6th Argument, is from the Lord’s liberty: If God might in justice have prosecuted the Covenant of Works, and Adam and his might justly have suffered eternal death for sin (for the Law is holy and just, and the threatening Gen. 2.17. just) except the Lord had of grace made another Covenant, then must the Lord send, or not send a Saviour to suffer, and be a suffering Redeemer and Surety as pleased him, or not pleased him; and if Christ may refuse to undertake, or willingly agree, as pleased him, and Christ being God consubstantial with the Father, might have stood to the Law-way of works: For who, or what could have hindered him to follow a course of justice against all men? then if both agreed to dispense with that Law-way to save man; Here is Covenant-condescension between JEHOVAH and the Son, of quieting Law, and pitching on a mild Gospel-way.

7. Seventh Argument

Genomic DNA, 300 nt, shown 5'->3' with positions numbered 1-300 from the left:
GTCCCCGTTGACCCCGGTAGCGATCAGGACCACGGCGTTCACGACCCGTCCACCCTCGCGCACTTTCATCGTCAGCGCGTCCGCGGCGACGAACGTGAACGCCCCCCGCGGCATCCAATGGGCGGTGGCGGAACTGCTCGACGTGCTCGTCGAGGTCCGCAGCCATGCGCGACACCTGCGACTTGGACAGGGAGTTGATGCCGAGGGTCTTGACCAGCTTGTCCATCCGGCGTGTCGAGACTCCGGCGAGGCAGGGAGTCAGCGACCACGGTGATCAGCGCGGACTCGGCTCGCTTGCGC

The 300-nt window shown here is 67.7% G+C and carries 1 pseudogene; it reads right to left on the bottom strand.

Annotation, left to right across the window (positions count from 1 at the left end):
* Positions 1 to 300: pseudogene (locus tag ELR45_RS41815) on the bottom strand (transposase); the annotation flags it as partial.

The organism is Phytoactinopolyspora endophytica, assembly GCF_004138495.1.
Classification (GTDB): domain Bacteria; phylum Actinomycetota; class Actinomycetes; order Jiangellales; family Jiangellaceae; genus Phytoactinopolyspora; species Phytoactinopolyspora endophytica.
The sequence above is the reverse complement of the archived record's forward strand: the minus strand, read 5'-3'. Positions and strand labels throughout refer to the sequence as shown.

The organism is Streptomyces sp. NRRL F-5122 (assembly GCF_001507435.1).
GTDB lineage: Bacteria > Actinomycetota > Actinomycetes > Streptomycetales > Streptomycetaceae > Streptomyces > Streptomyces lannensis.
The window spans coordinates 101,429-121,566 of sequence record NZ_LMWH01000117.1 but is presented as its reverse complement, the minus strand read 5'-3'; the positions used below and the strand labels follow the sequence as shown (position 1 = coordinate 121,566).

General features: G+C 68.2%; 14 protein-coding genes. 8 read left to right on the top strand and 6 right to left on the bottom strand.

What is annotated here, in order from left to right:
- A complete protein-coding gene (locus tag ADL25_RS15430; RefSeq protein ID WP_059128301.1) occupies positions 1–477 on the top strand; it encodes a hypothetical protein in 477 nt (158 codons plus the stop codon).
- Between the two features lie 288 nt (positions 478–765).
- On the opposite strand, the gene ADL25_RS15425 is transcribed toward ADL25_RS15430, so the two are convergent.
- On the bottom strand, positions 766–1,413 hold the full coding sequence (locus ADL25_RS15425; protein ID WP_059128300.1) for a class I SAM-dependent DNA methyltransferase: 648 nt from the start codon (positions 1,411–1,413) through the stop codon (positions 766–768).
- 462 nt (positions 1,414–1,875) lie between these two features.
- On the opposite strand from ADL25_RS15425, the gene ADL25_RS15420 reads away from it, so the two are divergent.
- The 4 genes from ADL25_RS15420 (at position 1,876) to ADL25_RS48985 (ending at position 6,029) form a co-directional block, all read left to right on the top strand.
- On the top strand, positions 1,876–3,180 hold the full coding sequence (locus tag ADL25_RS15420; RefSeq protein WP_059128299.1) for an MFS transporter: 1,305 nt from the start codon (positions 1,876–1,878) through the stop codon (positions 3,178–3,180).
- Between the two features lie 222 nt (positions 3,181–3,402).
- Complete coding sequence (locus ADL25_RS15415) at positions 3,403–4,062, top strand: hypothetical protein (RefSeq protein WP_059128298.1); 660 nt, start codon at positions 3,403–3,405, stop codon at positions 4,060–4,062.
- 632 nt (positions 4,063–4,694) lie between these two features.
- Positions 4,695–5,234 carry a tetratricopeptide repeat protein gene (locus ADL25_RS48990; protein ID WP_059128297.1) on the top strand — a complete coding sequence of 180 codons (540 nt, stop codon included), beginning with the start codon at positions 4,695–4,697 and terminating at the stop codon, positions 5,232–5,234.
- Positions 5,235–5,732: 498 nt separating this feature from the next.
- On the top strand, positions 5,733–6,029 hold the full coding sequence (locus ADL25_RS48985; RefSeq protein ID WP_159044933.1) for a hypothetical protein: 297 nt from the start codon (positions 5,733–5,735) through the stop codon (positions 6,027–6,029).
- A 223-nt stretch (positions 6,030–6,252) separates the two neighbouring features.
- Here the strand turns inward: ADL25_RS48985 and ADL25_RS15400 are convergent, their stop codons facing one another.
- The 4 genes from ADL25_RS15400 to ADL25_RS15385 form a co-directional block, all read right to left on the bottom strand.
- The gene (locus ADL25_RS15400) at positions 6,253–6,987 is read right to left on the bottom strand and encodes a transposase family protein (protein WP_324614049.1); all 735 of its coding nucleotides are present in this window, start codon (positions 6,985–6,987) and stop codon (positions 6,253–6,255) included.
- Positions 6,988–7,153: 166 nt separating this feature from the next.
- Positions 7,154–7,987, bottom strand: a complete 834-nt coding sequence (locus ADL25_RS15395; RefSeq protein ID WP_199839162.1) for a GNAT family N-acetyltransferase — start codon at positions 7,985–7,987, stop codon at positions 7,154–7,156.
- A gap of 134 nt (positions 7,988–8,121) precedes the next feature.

7th Argument, from the promises made to Christ: He to whom the promises are made, as to the seed, so as in him they are yea, and Amen, and he who is eminently the chief heir of the promises, as ingaged to make good the promises on the Lord’s part, to give forgiveness, Jer. 31.34, Heb. 8.12. perseverance, Jer. 32.39,40. Isa. 54.10. Isa. 59.21. peace, Ezek.34.25. Lev. 26.6. 11,12. yea, and a new heart, Jer. 31.3,. Ezek. 11.19, Heb. 8.10, life eternal, Joh. 10.28.,and to make good the promises upon our part, by fulfilling the condition, and giving habitual grace, Jer. 31. 33, Ezek. 36.26, and actual influences, Jer. 31.34. to know the Lord, Ier. 32.39,40. Ezek 36.27. to, and with him, God must strike a Covenant of suretyship, that he shall have the anointing in its fullness, above his fellows, without measure, to make good all these promises as Mediatour; for it is not simply grace and life that the Lord bestows upon his people, but grace out of the store-house of the Mediatour God-Man. Now this must be given to Christ by promise, Gal. 3.16. Now to Abraham and his seed were the promises made, he saith not, and to seeds, as of many, but as of one, and to thy seed, which is Christ: He cannot well mean mystical Christ, that is, Christ and all his, for they are indeed many and numerous, as Isai. 2.1,2. Isai. 60.1,2,3,4,5,6. Psal. 22.27. compared with Rev. 5.11. Rev. 7.9. for the promises are made to Christ-God-Man eminently, not formally: For 2 Cor. 1.20. All the promises of God in him are yea, and in him Amen. For the promise is made to us for Christ, and through his grace, then the promise is made first to him, and more eminently, and to us for him: Propter quod unumquoda tale, id ipsum magis tale. 2. The promises are fulfilled and made good, not because we fulfill the condition, but for Christ, in whom, and by whose merit, both the grace promised, and the grace habitual and actual to perform the condition, be it faith, repentance, humility, &c. is freely given to us. 3. Christ is he who makes the Covenant and all the promises, Act. 7.32, Who said to Moses, I am the God of thy fathers, the God of Abraham–34. I have seen, I have seen the affliction of my people which is in Ægypt, and I have heard their groaning, and am come down to deliver them: And now come, I will send thee unto Ægypt. And v. 35. Moses is made a Ruler and a deliverer by the hands of the Angel that appeared to him in the bush. This is Christ, the Angel, 38. of the Covenant, Mal. 3.1. Whom they tempted, 1 Cor. 10.9. Of whom the Lord said, Exod. 23.21. Beware of him, and obey his voice, and provoke him not: for he will not pardon your transgressions for my Name is upon him. And this Angel faith, I am the God of Abraham, the Omniscient God that sees the afflictions of his people. 3. Hears their prayers. 4. Delivers them out of Ægypt, Exod. 20.1,2. and so the Author of the Covenant, and of all the promises. It is much for weak believers that God stands ingadged in Christ by Covenant with him to give us to believe, and to believe to the end. Hath the Lord given himself Surety for the standing of a tottering believer? Is there not ground to believe that Christ shall make good his undertaking? Also, if all the promises be made to Christ who is the author of the Covenant, and upon condition that Christ do his part, and lay down his life; then sure Christ is under a Covenant, to enjoy his reward, when he hath done his work? And to have a believing seed is Christ’s reward, heaven and earth can make no surer binding for faith and salvation.